Real Review: Slippery Wetsuit’s Child Hydro Yellow/Black Vest


Anyone who’s paid attention to most of our videos or long distance rides has noted that we often bring the kids along for the fun – and of course you should! Why let your children rot away in front of the TV or iPad screen when they could be feeling the thrill of sea spray and wind in their faces? Of course not. So yeah, the kids are coming. But you want to keep them safe and that’s why we got our hands on Slippery Wetsuits’ Child Hydro Vest in Yellow/Black.

Priced at $29.95, the Hydro Vest provides a child between 30-to-50 pounds comfortably, with a secure fit that is both very light weight for reduced fatigue and USCG Type 3 approved. Patterned almost exactly after Slippery’s adult Hydro Nylon Vest, the child’s vest features 1-inch belts with heavy duty buckles for support, a crotch strap for added protection and a “D” ring for clip-style lanyards (although we can’t imagine attaching a lanyard to a 4-year-old).

The nylon construction is built tough but isn’t too rough to the touch on exposed ski. The cut of the foam is forgiving with plenty of range of motion in the neck, shoulders and waist, allowing little ones to enjoy jumping from the deck of your watercraft, swimming and generally moving around. They yellow-and-neon green pattern is bright, clearly visible and makes your child almost impossible to miss while in the water.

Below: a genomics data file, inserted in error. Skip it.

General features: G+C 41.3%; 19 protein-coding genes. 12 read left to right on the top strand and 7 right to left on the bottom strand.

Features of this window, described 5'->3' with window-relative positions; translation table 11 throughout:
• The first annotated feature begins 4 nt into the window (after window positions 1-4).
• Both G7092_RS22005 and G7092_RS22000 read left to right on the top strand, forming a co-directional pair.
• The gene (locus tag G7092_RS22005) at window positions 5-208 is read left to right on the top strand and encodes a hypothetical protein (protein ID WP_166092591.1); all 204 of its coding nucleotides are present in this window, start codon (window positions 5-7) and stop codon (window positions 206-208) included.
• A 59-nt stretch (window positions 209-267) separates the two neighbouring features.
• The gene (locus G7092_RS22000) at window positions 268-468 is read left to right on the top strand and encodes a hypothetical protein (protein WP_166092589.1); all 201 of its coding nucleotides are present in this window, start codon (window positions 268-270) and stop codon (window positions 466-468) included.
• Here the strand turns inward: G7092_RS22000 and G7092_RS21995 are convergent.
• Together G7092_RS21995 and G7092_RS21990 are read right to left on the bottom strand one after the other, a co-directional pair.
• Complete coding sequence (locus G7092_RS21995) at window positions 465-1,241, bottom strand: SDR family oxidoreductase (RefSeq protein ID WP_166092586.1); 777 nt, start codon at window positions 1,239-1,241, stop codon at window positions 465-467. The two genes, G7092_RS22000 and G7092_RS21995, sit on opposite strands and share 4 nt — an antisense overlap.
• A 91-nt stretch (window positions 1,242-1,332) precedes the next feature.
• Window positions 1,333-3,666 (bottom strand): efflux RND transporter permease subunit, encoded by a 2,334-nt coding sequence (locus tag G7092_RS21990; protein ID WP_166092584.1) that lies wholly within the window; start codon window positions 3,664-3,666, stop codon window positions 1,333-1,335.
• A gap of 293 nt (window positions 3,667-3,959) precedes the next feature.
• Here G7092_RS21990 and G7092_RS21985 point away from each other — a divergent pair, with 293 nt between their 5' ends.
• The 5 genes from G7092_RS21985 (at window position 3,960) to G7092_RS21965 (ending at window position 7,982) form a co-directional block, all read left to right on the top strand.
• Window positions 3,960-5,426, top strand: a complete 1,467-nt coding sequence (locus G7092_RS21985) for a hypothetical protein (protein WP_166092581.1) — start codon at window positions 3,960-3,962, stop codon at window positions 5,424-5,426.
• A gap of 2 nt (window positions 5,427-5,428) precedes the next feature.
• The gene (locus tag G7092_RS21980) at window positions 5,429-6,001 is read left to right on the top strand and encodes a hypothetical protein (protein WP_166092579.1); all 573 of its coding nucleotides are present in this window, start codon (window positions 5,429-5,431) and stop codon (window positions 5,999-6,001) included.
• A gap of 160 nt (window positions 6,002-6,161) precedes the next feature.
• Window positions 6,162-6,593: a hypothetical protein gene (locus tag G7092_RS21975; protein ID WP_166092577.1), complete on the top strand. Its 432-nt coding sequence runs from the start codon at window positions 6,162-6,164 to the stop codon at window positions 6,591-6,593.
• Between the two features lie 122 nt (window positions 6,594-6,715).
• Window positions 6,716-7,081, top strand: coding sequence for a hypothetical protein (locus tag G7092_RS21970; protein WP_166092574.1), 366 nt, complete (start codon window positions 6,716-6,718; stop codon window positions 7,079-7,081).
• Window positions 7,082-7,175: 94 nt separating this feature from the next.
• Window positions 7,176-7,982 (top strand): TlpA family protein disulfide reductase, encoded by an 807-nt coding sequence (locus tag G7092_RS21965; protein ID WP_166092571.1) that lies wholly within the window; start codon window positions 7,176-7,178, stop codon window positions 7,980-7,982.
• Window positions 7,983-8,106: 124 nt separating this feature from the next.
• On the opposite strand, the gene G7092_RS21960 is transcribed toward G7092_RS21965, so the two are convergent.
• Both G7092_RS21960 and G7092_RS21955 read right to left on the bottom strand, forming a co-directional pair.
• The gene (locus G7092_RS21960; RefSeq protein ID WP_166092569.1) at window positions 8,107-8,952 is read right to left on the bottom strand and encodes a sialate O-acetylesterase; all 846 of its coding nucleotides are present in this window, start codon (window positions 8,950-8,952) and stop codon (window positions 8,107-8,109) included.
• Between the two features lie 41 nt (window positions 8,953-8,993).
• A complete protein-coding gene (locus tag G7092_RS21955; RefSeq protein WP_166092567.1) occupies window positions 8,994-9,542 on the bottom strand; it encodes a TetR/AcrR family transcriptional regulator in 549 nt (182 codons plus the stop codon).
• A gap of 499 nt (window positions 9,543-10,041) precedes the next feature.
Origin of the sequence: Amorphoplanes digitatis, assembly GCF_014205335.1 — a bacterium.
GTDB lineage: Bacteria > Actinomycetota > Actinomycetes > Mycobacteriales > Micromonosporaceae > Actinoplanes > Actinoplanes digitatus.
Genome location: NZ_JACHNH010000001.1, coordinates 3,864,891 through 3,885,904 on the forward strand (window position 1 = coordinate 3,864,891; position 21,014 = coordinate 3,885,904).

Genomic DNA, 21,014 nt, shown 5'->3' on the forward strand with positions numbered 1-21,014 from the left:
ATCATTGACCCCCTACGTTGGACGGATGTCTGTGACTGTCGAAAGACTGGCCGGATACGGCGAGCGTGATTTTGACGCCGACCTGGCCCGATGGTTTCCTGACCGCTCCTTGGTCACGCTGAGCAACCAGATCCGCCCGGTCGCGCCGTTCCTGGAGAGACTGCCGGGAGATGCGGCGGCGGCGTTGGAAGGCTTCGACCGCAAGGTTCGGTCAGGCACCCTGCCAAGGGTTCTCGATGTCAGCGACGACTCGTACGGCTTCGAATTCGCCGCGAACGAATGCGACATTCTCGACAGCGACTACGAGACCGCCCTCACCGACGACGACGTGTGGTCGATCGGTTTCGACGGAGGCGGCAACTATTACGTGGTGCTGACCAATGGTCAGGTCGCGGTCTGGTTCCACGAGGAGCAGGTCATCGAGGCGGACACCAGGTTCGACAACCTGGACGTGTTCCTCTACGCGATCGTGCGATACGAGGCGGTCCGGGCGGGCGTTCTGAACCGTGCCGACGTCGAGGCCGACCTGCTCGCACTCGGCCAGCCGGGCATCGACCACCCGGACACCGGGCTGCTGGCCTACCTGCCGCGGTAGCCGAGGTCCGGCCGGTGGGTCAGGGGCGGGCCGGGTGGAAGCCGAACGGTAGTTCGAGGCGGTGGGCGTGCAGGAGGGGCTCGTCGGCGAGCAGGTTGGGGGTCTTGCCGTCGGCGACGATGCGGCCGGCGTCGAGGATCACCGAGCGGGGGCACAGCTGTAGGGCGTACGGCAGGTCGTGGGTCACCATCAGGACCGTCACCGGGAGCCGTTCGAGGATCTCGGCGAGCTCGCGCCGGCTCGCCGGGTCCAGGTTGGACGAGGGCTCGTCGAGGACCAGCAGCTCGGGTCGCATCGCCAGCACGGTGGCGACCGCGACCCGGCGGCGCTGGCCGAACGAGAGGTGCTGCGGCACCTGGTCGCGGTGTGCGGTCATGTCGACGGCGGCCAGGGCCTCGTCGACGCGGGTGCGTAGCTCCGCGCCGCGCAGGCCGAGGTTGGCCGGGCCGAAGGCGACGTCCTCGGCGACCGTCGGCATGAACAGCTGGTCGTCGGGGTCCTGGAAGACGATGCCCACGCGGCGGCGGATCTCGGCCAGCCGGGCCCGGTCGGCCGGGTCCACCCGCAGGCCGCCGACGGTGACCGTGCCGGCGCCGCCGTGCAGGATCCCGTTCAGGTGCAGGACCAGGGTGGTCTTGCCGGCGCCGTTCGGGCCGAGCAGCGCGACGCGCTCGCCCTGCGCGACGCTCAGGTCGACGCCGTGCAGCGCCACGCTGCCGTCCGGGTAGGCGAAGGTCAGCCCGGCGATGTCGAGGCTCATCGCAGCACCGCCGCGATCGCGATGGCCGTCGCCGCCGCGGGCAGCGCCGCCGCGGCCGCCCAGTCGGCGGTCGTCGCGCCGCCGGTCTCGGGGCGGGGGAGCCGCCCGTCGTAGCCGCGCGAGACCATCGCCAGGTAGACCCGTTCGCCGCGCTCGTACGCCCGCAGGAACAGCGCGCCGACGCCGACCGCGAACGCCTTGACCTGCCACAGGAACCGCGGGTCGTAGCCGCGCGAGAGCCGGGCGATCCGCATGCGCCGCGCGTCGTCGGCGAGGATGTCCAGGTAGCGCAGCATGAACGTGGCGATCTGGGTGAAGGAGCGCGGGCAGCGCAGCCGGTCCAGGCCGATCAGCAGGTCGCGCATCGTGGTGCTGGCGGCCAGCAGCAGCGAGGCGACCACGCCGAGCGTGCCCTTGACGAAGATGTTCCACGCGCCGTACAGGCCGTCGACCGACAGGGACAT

The crotch strap can tend to chafe over long rides or adjusted too tightly, so make sure to be aware of your child’s adjustment and comfort. We’ve used the Child Hydro Vest all summer long and found it to be a great fit for our youngest children. There’s no corner to cut, to price too high to keep your children safe while out on the water, and Slippery’s offering here is exactly what we’re looking for – and likely, for you too.

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Kevin Shaw

Kevin Shaw

Editor-in-Chief – kevin.shaw@shawgroupmedia.com Kevin Shaw is a decade-long powersports and automotive journalist whose love for things that go too fast has led him to launching The Watercraft Journal. Almost always found with stained hands and dirt under his fingernails, Kevin has an eye for the technical while keeping a eye out for beautiful photography and a great story.

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